This journey, actually, made me realise a lot of things, like the subtitle to this post. I can spend time all by myself, I am comfortable in my own skin and able to have a great time alone. And sometimes I even crave it. Sometimes I love the freedom of not having to adjust my plans to fit along with someone else’s. Exhibit A: when I arrived in Orlando, I’ve planned to start my park- hop the next day. But I had a crappy night, thanks to the Russian girl who was sharing the room with me at the hostel, and suddenly my plan was just to chill out. I did my laundry, went shopping, and had a chill day. If I was travelling with someone else, it would have been a little bit harder – someone would have to cave in order for the plans to be changed. Exhibit B: before I got to Los Angeles, I’ve made reservations to stay at PodShare, which I loved since the first day I’ve saw something about, and even though I had this amazing city that I could explore (once again), I just decided to stay in. To relax. To chill out, watch Netflix and Hulu and eat something great. I had the freedom to follow my own pace, with no obligations!
Well, the trip finished, my abroad experience came to an end, and I came back to Brazil, to my mother’s home, once again. Fast forward to last year, when me and my girlfriend of less than a year-and- a-half decided to move out to our apartment. And we did it! We’ve been living together since august 15’ and it’s been great.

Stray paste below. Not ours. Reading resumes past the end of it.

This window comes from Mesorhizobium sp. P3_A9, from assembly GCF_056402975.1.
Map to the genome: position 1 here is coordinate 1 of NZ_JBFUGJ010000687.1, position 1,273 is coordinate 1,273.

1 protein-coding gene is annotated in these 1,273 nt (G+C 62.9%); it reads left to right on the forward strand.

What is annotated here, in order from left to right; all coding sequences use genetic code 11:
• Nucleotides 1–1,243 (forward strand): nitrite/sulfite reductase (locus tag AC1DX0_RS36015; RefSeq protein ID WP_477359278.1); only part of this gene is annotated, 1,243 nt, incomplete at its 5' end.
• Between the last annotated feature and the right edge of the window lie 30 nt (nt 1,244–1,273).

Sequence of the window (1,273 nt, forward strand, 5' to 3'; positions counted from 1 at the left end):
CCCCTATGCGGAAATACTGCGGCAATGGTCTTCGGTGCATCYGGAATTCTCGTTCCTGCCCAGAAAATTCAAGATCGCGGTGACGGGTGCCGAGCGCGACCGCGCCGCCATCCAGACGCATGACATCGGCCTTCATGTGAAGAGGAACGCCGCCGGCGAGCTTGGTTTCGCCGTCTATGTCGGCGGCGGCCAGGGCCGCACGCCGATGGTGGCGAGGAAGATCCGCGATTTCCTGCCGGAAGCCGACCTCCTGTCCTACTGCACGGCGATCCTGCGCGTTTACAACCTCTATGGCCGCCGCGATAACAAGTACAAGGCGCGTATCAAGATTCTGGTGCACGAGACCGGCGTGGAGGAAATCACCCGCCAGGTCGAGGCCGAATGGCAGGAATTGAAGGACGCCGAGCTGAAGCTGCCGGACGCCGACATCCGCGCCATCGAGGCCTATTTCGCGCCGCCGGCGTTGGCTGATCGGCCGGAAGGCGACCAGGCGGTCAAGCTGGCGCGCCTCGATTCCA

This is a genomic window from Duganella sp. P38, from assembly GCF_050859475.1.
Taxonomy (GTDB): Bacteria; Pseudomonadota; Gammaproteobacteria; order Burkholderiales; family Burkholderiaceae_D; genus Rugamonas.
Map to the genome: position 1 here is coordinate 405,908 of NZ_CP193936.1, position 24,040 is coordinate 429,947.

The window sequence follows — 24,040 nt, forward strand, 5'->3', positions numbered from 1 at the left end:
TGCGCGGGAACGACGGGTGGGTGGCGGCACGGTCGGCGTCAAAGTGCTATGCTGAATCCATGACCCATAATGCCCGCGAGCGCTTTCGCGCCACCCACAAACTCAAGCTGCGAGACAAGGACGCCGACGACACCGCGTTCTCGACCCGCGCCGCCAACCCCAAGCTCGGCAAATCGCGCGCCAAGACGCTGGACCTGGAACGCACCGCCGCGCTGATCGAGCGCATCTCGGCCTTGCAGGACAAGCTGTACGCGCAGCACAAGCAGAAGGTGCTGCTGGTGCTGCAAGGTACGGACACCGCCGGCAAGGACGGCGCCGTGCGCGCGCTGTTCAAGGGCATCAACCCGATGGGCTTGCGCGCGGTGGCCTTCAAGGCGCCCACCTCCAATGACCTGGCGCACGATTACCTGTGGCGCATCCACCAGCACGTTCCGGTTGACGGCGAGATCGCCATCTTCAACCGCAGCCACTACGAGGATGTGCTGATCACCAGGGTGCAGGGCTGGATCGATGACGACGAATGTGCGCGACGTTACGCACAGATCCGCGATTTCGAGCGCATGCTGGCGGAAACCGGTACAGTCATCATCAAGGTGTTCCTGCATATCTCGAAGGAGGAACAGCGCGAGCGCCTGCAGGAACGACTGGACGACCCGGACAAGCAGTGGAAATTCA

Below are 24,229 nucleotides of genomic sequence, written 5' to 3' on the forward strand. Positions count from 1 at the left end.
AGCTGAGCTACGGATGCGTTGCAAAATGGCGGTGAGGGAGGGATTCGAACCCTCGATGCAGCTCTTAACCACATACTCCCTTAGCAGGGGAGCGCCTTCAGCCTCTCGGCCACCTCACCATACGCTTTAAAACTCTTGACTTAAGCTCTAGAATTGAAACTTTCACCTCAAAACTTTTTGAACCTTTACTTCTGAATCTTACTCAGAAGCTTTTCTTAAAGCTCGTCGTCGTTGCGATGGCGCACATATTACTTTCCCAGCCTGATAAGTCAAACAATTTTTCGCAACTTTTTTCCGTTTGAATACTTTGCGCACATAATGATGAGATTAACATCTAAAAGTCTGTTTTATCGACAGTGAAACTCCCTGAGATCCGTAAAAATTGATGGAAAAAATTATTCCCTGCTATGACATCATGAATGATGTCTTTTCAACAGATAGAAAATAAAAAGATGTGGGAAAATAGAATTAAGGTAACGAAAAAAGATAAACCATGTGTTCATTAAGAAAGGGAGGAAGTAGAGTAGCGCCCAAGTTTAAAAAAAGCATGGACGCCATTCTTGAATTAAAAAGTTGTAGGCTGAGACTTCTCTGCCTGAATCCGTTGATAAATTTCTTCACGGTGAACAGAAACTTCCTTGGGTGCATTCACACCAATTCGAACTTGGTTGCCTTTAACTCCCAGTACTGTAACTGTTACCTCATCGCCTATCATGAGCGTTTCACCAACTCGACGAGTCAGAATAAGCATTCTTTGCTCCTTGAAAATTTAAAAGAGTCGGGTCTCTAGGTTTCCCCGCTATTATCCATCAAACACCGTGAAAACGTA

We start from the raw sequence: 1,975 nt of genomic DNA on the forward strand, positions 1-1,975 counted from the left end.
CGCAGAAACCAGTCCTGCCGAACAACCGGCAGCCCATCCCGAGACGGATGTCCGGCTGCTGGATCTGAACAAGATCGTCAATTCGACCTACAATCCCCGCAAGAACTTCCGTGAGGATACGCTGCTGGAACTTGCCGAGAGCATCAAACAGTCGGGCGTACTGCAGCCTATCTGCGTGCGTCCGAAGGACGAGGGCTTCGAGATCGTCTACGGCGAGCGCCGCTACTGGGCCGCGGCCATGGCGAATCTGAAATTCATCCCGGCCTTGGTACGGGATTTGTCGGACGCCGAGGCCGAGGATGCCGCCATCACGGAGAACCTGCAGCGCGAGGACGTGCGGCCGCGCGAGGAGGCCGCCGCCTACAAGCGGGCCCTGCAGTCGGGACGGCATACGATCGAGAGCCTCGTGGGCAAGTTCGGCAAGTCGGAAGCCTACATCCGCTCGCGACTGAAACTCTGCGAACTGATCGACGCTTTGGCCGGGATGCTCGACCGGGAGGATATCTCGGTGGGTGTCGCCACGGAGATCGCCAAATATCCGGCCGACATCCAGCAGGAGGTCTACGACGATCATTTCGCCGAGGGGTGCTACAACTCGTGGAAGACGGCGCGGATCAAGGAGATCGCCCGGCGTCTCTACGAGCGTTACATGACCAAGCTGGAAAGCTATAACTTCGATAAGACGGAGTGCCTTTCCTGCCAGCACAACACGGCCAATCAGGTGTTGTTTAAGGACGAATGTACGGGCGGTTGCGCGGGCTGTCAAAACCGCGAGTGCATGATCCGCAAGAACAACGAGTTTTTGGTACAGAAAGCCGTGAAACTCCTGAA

There’s freedom, there’s company, there’s everything you wish you have in a home. And we have each other (and, whenever we don’t feel like having each other, we have our free time). The main point, for me, is that I have someone else to talk to, someone to keep me company, with whom I can vent about a crappy day or share a bash of fresh baked cookies just because I’m feeling a little down. I think that, even though I can spend time alone, all by myself (which, I have to confess, almost always end up with me talking to the appliances like a crazy person), I don’t want to. I don’t like to live alone!
Living together, be it on a romantic relationship or in a friendship, isn’t easy. But, for me, is better than the alternative.
Liz Mendes is a Brazilian journalist-by- formation-social- media-by- heart that currently works with e-commerce. She is, also, half of the GurmeDiCasa project, where she bakes delicious things, do the social media and laughs quite too much. You can follow her adventures on Twitter, Instagram, Facebook or her blog (and if you really liked her you can subscribe to her newsletter). Reach out to her if you want to talk about life or whatever you are into, right now.